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Group of Governmental Experts (GGE) On Lethal Autonomous Weapon Systems (LAWS)

Subhasish writes, the definition for LAWS has not been agreed upon but it is generally understood as weapon systems that, once deployed, can select and engage targets without any human intervention.

The United Nations Convention on Certain Conventional Weapons (CCW) was concluded at Geneva on 10 Oct 1980, and entered into force in Dec 1983. It seeks to prohibit or restrict the use of certain conventional weapons which are considered excessively injurious or whose effects are indiscriminate. In 2013, the CCW Meeting of State Parties decided that an informal Meeting of Experts will be convened to discuss the questions related to emerging technologies in the area of lethal autonomous weapons systems (LAWS). The informal Meeting of Experts were held annually in 2014, 2015 and 2016.

The definition for LAWS has not been agreed upon but it is generally understood as weapon systems that, once deployed, can select and engage targets without any human intervention. Although the technology for the deployment of autonomous weapons has still not matured, disarmament activists feel that international conventions need to be put in place for either a ban on such weapon systems or an agreement for human intervention in operation of these systems.

At the 5th CCW Review Conference of the High Contracting Parties to the CCW held in Dec 2016, the High Contracting Parties decided to establish an open-ended Group of Governmental Experts (GGE) on LAWS to meet in 2017 with a mandate to assess questions related to emerging technologies in the area of lethal autonomous weapons systems. The GGE met from 13 to 17 Nov 2017 at Geneva and the meeting was chaired by Amandeep Singh Gill, Ambassador and Permanent Representative of India to the Conference on Disarmament. Participation at the meeting was from a wide array of stakeholders, including 91 of the Convention’s 125 High Contracting Parties, as well as representatives of international organisations, non-governmental organisations, academia, industry and civil society.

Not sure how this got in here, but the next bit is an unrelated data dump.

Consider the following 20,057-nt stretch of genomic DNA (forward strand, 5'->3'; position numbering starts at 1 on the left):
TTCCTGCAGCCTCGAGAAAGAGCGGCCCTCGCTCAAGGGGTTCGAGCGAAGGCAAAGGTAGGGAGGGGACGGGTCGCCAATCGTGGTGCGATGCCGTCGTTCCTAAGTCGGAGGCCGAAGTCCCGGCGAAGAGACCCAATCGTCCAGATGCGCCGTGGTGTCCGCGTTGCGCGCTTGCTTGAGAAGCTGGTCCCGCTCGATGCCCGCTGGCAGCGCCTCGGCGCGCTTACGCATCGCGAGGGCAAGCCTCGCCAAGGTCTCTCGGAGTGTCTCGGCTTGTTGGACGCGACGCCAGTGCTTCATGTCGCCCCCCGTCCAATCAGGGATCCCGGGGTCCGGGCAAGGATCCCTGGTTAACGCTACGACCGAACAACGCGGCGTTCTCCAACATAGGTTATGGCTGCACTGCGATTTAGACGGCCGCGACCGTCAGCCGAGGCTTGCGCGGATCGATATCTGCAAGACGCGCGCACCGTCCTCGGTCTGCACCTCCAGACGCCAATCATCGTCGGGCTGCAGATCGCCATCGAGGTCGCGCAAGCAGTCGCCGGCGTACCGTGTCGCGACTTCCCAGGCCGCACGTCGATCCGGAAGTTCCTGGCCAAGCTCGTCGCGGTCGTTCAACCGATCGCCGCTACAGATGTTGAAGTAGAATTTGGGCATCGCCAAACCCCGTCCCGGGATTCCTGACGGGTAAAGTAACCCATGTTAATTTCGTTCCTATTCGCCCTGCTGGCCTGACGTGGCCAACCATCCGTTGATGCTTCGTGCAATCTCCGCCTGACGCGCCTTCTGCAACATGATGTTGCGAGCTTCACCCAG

The report of the 2017 GGE was presented at the CCW Meeting of High Contracting Parties held from 22 to 24 November 2017. It was decided that the deliberations of the GGE will continue in 2018 under the chairmanship of Ambassador Amandeep Singh Gill. Two week-long meetings are planned subject to availability of funds.

The salient points of the GGE report are as follows:-

  1. The Group held expert-led panel discussions on the following dimensions – technology, military effects, legal/ethical and cross-cutting issues.
  1. CCW offers an appropriate framework for dealing with the issue of emerging technologies in the area of lethal autonomous weapons systems.
  1. International humanitarian law continues to apply fully to all weapons systems, including the potential development and use of lethal autonomous weapons systems.
  1. Responsibility for the deployment of any weapons system in armed conflict remains with States.
  1. The Group’s efforts in the context of its mandate should not hamper progress in or access to civilian research and development and use of these technologies in the area of intelligent autonomous systems.
  1. There would be a need to keep potential military applications of related technologies under review.
  1.  Focus the next stage of the Group’s discussions on the characterization of the systems under consideration in order to promote a common understanding on concepts and characteristics relevant to the objectives and purposes of the CCW.
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